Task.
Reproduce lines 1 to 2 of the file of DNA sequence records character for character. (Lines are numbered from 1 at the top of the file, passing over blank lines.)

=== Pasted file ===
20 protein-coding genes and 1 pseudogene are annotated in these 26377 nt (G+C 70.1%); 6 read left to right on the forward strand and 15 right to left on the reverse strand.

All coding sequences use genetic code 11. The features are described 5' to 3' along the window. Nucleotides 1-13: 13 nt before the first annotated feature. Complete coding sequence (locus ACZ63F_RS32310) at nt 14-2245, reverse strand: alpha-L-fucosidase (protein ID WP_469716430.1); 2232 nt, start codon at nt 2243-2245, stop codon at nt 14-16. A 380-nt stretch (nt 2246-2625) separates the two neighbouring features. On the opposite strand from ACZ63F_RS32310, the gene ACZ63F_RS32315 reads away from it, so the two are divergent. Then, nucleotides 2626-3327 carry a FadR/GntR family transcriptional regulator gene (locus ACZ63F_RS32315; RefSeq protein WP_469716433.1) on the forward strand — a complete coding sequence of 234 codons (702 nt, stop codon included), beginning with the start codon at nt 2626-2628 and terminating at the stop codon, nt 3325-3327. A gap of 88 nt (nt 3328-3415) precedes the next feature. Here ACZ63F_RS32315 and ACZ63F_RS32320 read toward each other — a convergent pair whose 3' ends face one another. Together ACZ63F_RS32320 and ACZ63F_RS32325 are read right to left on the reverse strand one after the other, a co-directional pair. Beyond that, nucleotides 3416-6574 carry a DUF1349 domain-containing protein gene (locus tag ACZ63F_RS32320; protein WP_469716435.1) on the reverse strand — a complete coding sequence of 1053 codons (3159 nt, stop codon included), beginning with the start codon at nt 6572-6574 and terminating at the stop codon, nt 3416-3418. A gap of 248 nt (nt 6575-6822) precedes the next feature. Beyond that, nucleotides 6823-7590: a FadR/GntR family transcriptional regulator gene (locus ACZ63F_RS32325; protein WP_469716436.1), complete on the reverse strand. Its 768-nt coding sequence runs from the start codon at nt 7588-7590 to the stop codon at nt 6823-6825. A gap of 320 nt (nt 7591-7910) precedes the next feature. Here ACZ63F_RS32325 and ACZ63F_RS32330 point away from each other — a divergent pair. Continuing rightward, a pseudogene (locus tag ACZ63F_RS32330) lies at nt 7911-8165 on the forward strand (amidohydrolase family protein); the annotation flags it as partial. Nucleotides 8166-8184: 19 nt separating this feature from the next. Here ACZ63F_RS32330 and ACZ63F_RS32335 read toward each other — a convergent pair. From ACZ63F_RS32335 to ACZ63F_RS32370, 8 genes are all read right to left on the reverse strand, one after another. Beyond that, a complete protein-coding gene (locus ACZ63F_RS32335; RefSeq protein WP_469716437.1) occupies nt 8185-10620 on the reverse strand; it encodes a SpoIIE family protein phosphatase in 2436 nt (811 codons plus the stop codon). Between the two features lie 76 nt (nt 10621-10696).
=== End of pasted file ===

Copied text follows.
20 protein-coding genes and 1 pseudogene are annotated in these 26377 nt (G+C 70.1%); 6 read left to right on the forward strand and 15 right to left on the reverse strand.

All coding sequences use genetic code 11. The features are described 5' to 3' along the window. Nucleotides 1-13: 13 nt before the first annotated feature. Complete coding sequence (locus ACZ63F_RS32310) at nt 14-2245, reverse strand: alpha-L-fucosidase (protein ID WP_469716430.1); 2232 nt, start codon at nt 2243-2245, stop codon at nt 14-16. A 380-nt stretch (nt 2246-2625) separates the two neighbouring features. On the opposite strand from ACZ63F_RS32310, the gene ACZ63F_RS32315 reads away from it, so the two are divergent. Then, nucleotides 2626-3327 carry a FadR/GntR family transcriptional regulator gene (locus ACZ63F_RS32315; RefSeq protein WP_469716433.1) on the forward strand — a complete coding sequence of 234 codons (702 nt, stop codon included), beginning with the start codon at nt 2626-2628 and terminating at the stop codon, nt 3325-3327. A gap of 88 nt (nt 3328-3415) precedes the next feature. Here ACZ63F_RS32315 and ACZ63F_RS32320 read toward each other — a convergent pair whose 3' ends face one another. Together ACZ63F_RS32320 and ACZ63F_RS32325 are read right to left on the reverse strand one after the other, a co-directional pair. Beyond that, nucleotides 3416-6574 carry a DUF1349 domain-containing protein gene (locus tag ACZ63F_RS32320; protein WP_469716435.1) on the reverse strand — a complete coding sequence of 1053 codons (3159 nt, stop codon included), beginning with the start codon at nt 6572-6574 and terminating at the stop codon, nt 3416-3418. A gap of 248 nt (nt 6575-6822) precedes the next feature. Beyond that, nucleotides 6823-7590: a FadR/GntR family transcriptional regulator gene (locus ACZ63F_RS32325; protein WP_469716436.1), complete on the reverse strand. Its 768-nt coding sequence runs from the start codon at nt 7588-7590 to the stop codon at nt 6823-6825. A gap of 320 nt (nt 7591-7910) precedes the next feature. Here ACZ63F_RS32325 and ACZ63F_RS32330 point away from each other — a divergent pair. Continuing rightward, a pseudogene (locus tag ACZ63F_RS32330) lies at nt 7911-8165 on the forward strand (amidohydrolase family protein); the annotation flags it as partial. Nucleotides 8166-8184: 19 nt separating this feature from the next. Here ACZ63F_RS32330 and ACZ63F_RS32335 read toward each other — a convergent pair. From ACZ63F_RS32335 to ACZ63F_RS32370, 8 genes are all read right to left on the reverse strand, one after another. Beyond that, a complete protein-coding gene (locus ACZ63F_RS32335; RefSeq protein WP_469716437.1) occupies nt 8185-10620 on the reverse strand; it encodes a SpoIIE family protein phosphatase in 2436 nt (811 codons plus the stop codon). Between the two features lie 76 nt (nt 10621-10696).